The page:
Free Halloween Ghost/True Crime Walk

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Last night I ran a free ghost walk in Hull with an idea of covering ghosts, local legends, historical mysteries and true crime.  The initiative was set up after a number of local groups hiked up their prices and started feeding people false histories and made up stories passed on from generation to generation with little historical proof to back them up.

The affair was very low key, with only friends and family, who had inboxed me on Facebook or Twitter, and as such numbers were kept to a minimum, and I was able to control anyone who came along. (Sick of nutters turning up and threatening people)

The idea was to meet at Hull’s Holy Trinity Church a location associated with William Wilberforce, Richard Stephenson Snr, and a great number of plague and cholera victims, at 7 o’clock on Halloween.  As always I turned up early, just in case people turned up early.  I was glad that I did.

As I was stood waiting a gentleman, aged in his late 50’s early 60’s, stumbled out of a local pub and was stood resting against the church wall.  He stood up, brushed himself down, then proceeded to run across the square, drunk as a skunk but rather amusingly doing aeroplane impressions with his arms.  It was all for naught though, as soon as he hit the roadway, which is still covered in sets, he literally went flying!  He hit the floor with a thump and was out cold. 

Being the only (sober) person in the square I made my way over to the man, and started asking if he was ok, he failed to respond.  With that a lady came out from local hairdressers and asked if I needed assistance.  She saw his condition, and called for an ambulance.  As I tried getting a response, I noted that his nose was pouring with blood, and his glasses smashed in bits on the floor.  He mumbled but refused to leave the road.  At this point I had to start diverting traffic, whilst watching his condition, and keeping an eye on anyone arriving for the walk. 

Luckily, two Humberside Police PCSO’s came into the square, and I called them over.  They could not get the man to his feet, but he was mumbling “Leave me alone, go and enjoy your night,” but I still couldn’t leave him.  Within minutes a paramedic arrived and they began treating the man, who I felt happy to leave now.  As I left I walked over to the pre arranged meeting place and met with several people who I had arranged to meet.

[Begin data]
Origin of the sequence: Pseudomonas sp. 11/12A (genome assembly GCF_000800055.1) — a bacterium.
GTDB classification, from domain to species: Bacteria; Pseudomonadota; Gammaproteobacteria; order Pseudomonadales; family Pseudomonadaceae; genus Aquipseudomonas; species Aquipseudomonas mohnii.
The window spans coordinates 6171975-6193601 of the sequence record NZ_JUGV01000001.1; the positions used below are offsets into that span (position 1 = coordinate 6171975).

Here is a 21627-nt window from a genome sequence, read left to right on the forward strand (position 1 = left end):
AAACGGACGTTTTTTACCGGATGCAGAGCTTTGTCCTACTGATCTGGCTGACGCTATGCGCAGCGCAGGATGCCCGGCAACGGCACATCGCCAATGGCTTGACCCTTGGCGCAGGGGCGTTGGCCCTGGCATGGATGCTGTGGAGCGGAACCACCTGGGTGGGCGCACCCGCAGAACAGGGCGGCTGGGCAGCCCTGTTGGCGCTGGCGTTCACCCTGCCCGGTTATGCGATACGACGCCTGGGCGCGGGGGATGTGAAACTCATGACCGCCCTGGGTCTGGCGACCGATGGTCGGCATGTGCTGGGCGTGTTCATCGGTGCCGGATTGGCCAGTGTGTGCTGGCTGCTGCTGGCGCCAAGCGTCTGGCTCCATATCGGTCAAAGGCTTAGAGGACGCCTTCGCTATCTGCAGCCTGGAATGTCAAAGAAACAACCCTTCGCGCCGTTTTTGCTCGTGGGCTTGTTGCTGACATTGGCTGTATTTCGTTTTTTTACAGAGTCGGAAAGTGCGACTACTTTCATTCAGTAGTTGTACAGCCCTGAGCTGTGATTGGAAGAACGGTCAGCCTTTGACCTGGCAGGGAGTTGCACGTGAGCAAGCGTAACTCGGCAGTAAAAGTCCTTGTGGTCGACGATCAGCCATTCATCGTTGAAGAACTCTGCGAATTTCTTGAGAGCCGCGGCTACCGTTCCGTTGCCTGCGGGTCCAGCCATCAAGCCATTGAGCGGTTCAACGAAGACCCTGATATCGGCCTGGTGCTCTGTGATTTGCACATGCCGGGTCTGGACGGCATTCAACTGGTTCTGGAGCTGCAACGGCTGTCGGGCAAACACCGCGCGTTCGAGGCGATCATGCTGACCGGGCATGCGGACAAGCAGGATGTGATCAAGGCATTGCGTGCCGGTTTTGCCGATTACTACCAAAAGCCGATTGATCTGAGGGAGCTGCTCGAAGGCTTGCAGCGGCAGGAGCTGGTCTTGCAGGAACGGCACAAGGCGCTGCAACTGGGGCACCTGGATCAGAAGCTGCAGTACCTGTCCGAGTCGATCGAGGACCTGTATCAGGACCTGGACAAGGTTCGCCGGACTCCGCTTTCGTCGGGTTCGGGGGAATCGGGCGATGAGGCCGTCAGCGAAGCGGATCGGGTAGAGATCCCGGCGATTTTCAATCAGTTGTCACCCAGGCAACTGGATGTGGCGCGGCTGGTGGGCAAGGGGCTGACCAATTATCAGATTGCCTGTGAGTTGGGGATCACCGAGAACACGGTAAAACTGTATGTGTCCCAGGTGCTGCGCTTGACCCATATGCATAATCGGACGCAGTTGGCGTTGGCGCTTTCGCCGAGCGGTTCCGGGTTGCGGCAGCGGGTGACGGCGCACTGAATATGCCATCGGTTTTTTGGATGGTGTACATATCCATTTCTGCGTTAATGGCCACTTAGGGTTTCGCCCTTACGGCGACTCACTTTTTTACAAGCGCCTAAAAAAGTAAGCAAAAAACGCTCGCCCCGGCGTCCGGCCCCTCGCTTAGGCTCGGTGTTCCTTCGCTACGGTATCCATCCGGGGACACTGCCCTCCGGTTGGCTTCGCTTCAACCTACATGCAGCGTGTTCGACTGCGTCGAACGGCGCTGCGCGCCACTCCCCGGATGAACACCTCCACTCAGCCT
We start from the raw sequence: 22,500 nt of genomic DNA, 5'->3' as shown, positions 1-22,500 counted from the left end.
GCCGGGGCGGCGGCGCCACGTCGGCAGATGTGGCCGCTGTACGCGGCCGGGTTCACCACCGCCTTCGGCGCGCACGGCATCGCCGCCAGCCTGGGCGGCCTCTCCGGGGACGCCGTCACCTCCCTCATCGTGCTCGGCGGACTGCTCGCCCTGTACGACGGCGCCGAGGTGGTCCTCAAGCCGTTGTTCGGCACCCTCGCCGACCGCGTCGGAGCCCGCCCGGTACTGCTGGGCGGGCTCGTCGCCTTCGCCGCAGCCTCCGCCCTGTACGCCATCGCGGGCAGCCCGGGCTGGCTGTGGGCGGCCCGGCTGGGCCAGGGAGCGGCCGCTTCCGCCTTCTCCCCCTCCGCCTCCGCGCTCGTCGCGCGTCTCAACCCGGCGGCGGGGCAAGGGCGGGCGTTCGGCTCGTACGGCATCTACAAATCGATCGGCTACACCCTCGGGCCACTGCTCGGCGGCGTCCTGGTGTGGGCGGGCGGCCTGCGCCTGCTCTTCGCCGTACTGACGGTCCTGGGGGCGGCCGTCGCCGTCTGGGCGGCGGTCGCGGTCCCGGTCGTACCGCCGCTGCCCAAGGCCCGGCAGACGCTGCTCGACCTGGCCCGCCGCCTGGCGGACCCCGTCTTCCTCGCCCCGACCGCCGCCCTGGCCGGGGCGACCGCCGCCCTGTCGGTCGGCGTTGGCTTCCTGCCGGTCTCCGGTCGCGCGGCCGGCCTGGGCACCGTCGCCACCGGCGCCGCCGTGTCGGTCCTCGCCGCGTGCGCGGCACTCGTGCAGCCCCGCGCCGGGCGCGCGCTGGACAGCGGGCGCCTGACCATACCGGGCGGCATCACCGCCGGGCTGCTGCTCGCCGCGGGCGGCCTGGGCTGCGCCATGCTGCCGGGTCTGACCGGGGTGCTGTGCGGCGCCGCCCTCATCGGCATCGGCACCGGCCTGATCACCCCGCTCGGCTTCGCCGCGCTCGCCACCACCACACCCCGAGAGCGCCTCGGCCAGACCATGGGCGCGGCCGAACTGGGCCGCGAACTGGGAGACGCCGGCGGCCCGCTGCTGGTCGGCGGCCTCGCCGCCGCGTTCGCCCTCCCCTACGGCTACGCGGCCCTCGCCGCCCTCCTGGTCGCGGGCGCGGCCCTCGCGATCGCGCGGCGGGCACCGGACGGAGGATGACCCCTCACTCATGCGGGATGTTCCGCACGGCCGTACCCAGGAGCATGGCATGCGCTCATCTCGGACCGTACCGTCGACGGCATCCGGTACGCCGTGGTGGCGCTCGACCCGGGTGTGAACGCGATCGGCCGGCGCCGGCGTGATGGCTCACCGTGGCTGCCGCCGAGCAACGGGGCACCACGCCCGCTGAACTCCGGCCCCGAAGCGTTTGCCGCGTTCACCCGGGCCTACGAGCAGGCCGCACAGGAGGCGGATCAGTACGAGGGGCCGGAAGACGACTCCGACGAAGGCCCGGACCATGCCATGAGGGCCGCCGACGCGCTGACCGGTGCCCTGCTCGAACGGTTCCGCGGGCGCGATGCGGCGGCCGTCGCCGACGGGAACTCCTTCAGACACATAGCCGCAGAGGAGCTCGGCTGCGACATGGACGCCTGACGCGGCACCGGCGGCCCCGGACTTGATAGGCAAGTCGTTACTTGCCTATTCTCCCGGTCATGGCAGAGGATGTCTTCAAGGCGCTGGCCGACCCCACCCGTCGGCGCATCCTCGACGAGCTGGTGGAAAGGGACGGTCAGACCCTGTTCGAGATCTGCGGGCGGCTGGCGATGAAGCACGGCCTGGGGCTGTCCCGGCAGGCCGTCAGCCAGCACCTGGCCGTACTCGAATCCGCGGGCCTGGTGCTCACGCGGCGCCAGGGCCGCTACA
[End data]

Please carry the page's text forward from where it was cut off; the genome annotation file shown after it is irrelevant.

The tour began, and I won’t give out details, but it lasted an hour, took in over 30 locations associated with paranormal activity, murders, witchcraft, and a number of sites associated with “Jack the Ripper” letters, “Jack the Ripper like conduct,” and a number of sites associated with “Jack the Ripper” suspects.  Attendees were informed of the stories, primary sources, and how the myths and legends of the area have developed over the years.  The rain stayed off for the night, and despite the wind and cold, it was a great night with a few laughs and a few coincidences.  At one point I was discussing several witches in the Hull area, when two ladies walked passed wearing full witches attire for Halloween.  On another occasion we were stood outside a pub when the Ghostbusters theme tune by Ray Parker Junior came on.  All in all an eventful night.

September 10th 1888

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September 10th 1888

On September 10th 1888 the National and International Press were in a frenzy over the murders, with the murder of Annie Chapman, featured in, The Aberdeen Weekly Journal, The Belfast News Letter, The Birmingham Daily Post, The Bristol Mercury and Daily Post, The North Eastern Daily Gazette, The Daily News, The Dundee Courier and Argus, Freeman’s Journal and Daily Commercial Advertiser, The Glasgow Herald, The Leeds Mercury, The Liverpool Mercury etc, The Northern Echo, The Pall Mall Gazette, The Sheffield and Rotherham Independent, The Morning Post, The Standard, The York Herald, The Western Mail, The Times, The Star, The British Daily Whig, The Daily Telegraph, The Evening News, The Frederick News, The Irish Times, The Montreal Daily Star,

In Australia the affair was featured in the following newspapers on that date, The South Australian Advertiser, The South Australian Register, The Sydney Morning Herald, The Argus, The Daily News (Perth), The Portland Guardian, and The Bendigo Advertiser.

In New Zealand the affair was featured in the following newspapers on that date, The Marlborough Express, the Wangamui Herald, The Star, The Poverty Bay Herald, The Aucland Star, The Ashburton Guardian, The Thames Star, The Daily Telegraph, and The Nelson Evening Mail.

 Here in Hull newspaper reports featuring the affair appeared in, The Hull Daily Mail, The Hull Daily News, The Hull News, and The Eastern Morning News.

September 9th 1888

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September 9th 1888

The main topic in the British press on September 9th 1888 was the murder of Annie Chapman, which in some publications, including The Lloyd’s Weekly Newspaper, as the fourth murder, being as it followed Emma Elizabeth Smith, Martha Tabram, and Mary Ann Nichols.  The same publication also asked “Why not try bloodhounds?”  A question that would soon be answered….

This past week

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The past week


In the past week I had the opportunity to peruse some old Hull newspapers that covered the years 1889 to 1940.  Among the newspapers were several articles pertaining to Jack the Ripper and the Whitechapel Murders.  I was able to collect copies of articles on the likes of Sir Charles Warren, Sir Melville Macnaghten, and several other police officials, who were in service during the “Autumn of Terror.”